Use of a Novel Buffered Hypertonic Saline Solution for Fluid Replacement and Resuscitation During Spinal Surgery in Adolescents

Maria Lysandrou, Julie Rice-Weimer, Sibelle Aurelie Yemele Kitio, Islam Elmitwalli, Allen Kadado, Walter Samora, Marco Corridore, Joseph D. Tobias


Background: During major orthopedic procedures, such as posterior spinal fusion (PSF), isotonic fluids, colloids, starches, or gelatins are commonly used to replace the preoperative fluid deficit and provide ongoing fluid resuscitation. Given recent concerns regarding the potential adverse physiologic effects of albumin solutions, we have modified our intraoperative practice to include the use of a novel 2% buffered hypertonic saline solution during major orthopedic procedures. We present our preliminary clinical experience with this novel fluid for intraoperative resuscitation and its impact on limiting the use of 5% albumin.

Methods: A retrospective review was performed to identify patients who received 2% buffered hypertonic saline during PSF. The intraoperative course of these patients was compared to case-matched control patients who received standard care with isotonic fluids plus 5% albumin as an adjunct for intravascular resuscitation.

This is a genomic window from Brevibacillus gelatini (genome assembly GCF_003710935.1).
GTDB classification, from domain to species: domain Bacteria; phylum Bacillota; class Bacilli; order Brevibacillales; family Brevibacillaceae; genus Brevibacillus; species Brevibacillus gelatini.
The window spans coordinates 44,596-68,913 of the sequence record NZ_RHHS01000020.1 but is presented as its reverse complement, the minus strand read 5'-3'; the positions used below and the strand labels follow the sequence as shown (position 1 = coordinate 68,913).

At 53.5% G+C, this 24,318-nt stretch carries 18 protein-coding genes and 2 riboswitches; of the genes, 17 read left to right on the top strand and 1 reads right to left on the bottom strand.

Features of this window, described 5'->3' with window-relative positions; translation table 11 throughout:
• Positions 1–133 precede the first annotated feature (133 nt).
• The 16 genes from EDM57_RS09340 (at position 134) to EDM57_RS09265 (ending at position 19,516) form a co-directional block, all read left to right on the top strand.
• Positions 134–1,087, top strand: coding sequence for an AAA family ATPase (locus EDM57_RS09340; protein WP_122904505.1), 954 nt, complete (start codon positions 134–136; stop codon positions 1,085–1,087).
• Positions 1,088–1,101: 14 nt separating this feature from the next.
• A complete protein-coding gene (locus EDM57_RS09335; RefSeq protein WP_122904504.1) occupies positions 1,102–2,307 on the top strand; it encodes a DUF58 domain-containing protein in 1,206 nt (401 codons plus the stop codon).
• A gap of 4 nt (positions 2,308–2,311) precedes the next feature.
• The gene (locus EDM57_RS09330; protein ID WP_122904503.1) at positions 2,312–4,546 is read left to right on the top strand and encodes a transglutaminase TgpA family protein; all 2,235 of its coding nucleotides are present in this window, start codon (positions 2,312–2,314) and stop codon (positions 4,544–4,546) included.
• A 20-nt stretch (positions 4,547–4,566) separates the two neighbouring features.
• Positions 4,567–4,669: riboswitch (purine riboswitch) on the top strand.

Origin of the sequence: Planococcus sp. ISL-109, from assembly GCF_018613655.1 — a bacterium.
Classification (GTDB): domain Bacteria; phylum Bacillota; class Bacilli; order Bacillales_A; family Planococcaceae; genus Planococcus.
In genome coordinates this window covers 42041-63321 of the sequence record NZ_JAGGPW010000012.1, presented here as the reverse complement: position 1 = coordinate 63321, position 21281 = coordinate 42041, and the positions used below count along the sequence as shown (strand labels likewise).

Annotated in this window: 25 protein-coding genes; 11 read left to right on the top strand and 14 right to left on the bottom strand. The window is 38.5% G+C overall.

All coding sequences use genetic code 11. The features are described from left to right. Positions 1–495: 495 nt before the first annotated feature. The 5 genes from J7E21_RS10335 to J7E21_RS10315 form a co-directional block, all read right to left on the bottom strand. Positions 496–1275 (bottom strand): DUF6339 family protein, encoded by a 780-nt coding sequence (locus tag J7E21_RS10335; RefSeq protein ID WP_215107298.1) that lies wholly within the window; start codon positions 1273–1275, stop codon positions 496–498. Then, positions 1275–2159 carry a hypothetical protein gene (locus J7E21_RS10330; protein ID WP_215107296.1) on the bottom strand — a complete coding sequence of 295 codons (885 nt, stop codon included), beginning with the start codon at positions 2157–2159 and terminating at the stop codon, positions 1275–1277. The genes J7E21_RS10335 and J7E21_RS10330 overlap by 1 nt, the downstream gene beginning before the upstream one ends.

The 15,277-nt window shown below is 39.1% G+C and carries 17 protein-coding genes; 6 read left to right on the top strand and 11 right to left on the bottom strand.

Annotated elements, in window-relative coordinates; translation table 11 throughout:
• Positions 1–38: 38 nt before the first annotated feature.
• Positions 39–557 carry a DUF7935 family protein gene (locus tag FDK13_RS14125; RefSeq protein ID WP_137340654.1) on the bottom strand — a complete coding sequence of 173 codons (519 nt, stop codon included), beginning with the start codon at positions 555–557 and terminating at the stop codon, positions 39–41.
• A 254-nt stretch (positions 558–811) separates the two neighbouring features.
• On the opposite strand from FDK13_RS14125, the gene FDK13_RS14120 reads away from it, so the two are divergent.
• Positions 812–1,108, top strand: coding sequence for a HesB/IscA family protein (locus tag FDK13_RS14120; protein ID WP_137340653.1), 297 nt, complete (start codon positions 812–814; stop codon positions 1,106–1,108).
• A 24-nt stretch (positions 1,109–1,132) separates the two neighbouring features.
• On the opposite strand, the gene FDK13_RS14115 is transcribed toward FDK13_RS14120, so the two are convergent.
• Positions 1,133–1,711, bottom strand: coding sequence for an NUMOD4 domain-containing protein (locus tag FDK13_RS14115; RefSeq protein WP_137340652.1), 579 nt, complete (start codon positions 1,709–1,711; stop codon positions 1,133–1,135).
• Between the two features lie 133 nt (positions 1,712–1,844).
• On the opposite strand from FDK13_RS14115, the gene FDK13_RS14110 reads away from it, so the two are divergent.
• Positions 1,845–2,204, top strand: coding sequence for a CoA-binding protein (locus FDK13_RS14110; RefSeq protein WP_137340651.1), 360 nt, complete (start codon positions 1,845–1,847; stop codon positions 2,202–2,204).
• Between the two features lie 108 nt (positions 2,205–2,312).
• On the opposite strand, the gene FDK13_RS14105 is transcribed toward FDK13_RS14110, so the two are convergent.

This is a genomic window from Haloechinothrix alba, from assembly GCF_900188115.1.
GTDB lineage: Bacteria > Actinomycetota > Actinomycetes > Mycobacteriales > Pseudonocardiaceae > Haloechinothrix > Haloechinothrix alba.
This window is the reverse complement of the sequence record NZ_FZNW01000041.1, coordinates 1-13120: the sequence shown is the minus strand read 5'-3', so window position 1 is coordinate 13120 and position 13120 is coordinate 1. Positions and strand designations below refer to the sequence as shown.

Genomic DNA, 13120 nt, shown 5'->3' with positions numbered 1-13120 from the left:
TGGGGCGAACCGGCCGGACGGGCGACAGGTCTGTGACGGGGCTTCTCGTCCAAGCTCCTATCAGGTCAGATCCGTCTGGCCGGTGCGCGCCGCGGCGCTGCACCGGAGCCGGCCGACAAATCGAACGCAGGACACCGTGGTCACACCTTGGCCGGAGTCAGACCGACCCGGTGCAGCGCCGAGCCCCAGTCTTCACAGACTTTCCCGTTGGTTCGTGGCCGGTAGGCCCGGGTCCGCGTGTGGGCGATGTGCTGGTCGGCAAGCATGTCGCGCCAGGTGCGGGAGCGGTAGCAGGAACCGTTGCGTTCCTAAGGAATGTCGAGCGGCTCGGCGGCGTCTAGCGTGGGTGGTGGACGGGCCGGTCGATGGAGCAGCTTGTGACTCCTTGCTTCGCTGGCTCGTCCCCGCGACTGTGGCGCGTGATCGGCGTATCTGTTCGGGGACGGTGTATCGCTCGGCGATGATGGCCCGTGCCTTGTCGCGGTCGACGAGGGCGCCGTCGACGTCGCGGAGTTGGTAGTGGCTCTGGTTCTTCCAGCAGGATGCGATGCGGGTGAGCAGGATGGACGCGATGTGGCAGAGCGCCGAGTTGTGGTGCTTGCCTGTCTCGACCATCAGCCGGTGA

Results: The study cohort included 23 patients who received 2% buffered hypertonic saline and 25 in the case-matched control group. There was no difference in the volume of intraoperative isotonic crystalloid fluids, estimated blood loss, and urine output between the two groups. In the control cohort, 19 of 25 patients (76%) received 5% albumin compared to only six of 23 patients (26%, P = 0.0005) in the 2% buffered hypertonic saline group. The final pH was higher in the patients that received 2% buffered hypertonic saline than in the control group (7.40 0.03 versus 7.36 0.06, P = 0.0131). Additionally, the starting and final serum sodium values were higher in the patients that received 2% buffered hypertonic saline, although no difference was noted in the mean change from the starting value (average increase of 2 mEq/L in both groups).

Conclusion: Use of a novel 2% buffered hypertonic saline solution for intraoperative resuscitation during major orthopedic procedures decreases the need for 5% albumin while avoiding the development of hyperchloremic metabolic acidosis which may occur with standard sodium chloride solutions.

J Clin Med Res. 2024;16(1):1-7


Posterior spinal fluid; Blood loss; Resuscitation; Anesthetic care; Hypertonic saline; Albumin

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